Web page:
American Soccer: A Basic Explanation


 Spencer MoellerLet's talk about the structure of the American lower-league professional system for a second, so you guys in the States who are pursuing a contract will have a better idea of whether it’s worth your time, energy, and money.

The vast majority of the NISA and USL clubs whose attention you’re trying to garner are merely stepping stones to get yourself where you want to be (MLS, Europe, Asia, etc). You are NOT trying to make the 2nd or 3rd tier your permanent home for more than 1-3 seasons. This may seem like common sense to most of you, but I’ve seen players become complacent all too often once they begin seeing their basic living costs paid for and a few extra thousand dollars in their bank account every month. Avoid the trap of staying in these leagues for multiple seasons if you still have youth on your side. 

With the influx of foreign players pouring into America and the rise of domestic talent, finding quality clubs after high school/college can be a daunting task. Some say you should feel privileged to even make a professional team, let alone have the ability to pay your bills comfortably and on time. Sure, being able to wake up and play the sport you love for a living is one of the greatest feelings you will ever experience in your life, but at what cost? 

Once all the glitz and glamour of signing a contract wears off and your ego has been reduced to a more satisfactory level, what you are left with is the stark reality that what you’ve worked your entire life for up until this point is only worth $12.50/hour. Most of you would counter with, “Well, if you’re playing this game only for the money, then you shouldn’t be playing it at all!” 

Valid point - I agree. 

What you are signing up for is an opportunity to progress your career, continue your development, and make more money. But does it end here? 

Like any professional sport, soccer is a business. Margins need to be increased, pockets need to be lined, and investors want healthy yearly projections. You are a pawn in a game where the biggest piece on the board is not the king, but the creator of the game himself. At the end of the day, you are expendable. You will be used until the value you give to the organization is exhausted. 

From personal experience and the knowledge I have acquired speaking with hundreds of professional players here in the States, if you begin your career in the lower tiers of American professional football there’s a very good chance you will never play 1st division. Not only are your chances to progress your career extremely low, it’s even more rare to make a decent living from the sport.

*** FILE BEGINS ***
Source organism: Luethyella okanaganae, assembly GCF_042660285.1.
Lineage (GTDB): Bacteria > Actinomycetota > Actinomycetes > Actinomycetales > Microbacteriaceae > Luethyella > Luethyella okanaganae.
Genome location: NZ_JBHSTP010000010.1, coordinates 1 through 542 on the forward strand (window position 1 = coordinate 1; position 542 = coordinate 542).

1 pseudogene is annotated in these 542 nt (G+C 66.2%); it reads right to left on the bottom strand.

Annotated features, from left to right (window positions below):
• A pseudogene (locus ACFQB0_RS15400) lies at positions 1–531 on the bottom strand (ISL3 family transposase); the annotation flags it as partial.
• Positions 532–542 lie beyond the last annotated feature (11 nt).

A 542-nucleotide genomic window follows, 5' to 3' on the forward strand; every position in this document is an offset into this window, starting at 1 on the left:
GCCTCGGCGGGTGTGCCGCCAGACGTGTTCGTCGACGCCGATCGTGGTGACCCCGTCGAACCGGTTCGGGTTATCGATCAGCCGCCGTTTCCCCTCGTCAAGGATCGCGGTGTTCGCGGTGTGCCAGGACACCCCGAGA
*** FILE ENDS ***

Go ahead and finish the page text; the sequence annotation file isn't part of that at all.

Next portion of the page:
We can go in depth in another article about becoming a multidimensional athlete and how it’s easy to start multiple streams of income once you sign your first contract, but for the sake of time, we’re only going to talk about football.

Here’s the breakdown of how I got to $12.50/hour. If you’re lucky and have a good agent you will be able to negotiate a contract that’s worth $2,000 a month. Some NISA and USL clubs offer money and housing which can add $12,000+/year to your contract in some cities, but on the flip side, some only offer housing. This depends on the budget of the club and how petty they are willing to treat their players. 

$2,000month/160 hours a month (what the average American works, maybe a little less for an athlete) = $12.50/hour. The amount of disrespect in this number is astonishing. 

The conversation that needs to take place is not so much how we train our players at a young age, rather how we keep them playing the sport until they are adults. 

Whether you choose to believe it or not, the game of football is turning into an athlete's playground. Speed, strength, and pure athleticism are becoming the forefront of modern day football. So how come the country with the most world-class athletes can’t beat Panama in a World Cup qualifying game? 

  1. American Football, Basketball, Baseball
  2. Ego 
  3. Coaching 
  4. Quality of players 

The vast majority of the best athletes in America will always choose to play the sports that allow them to have the greatest ROI on their time. If you want a realistic chance of beating a country who prioritizes the humane treatment of footballers across all age groups, do your best at making the future not look so bleak for the next generation of athletes. 


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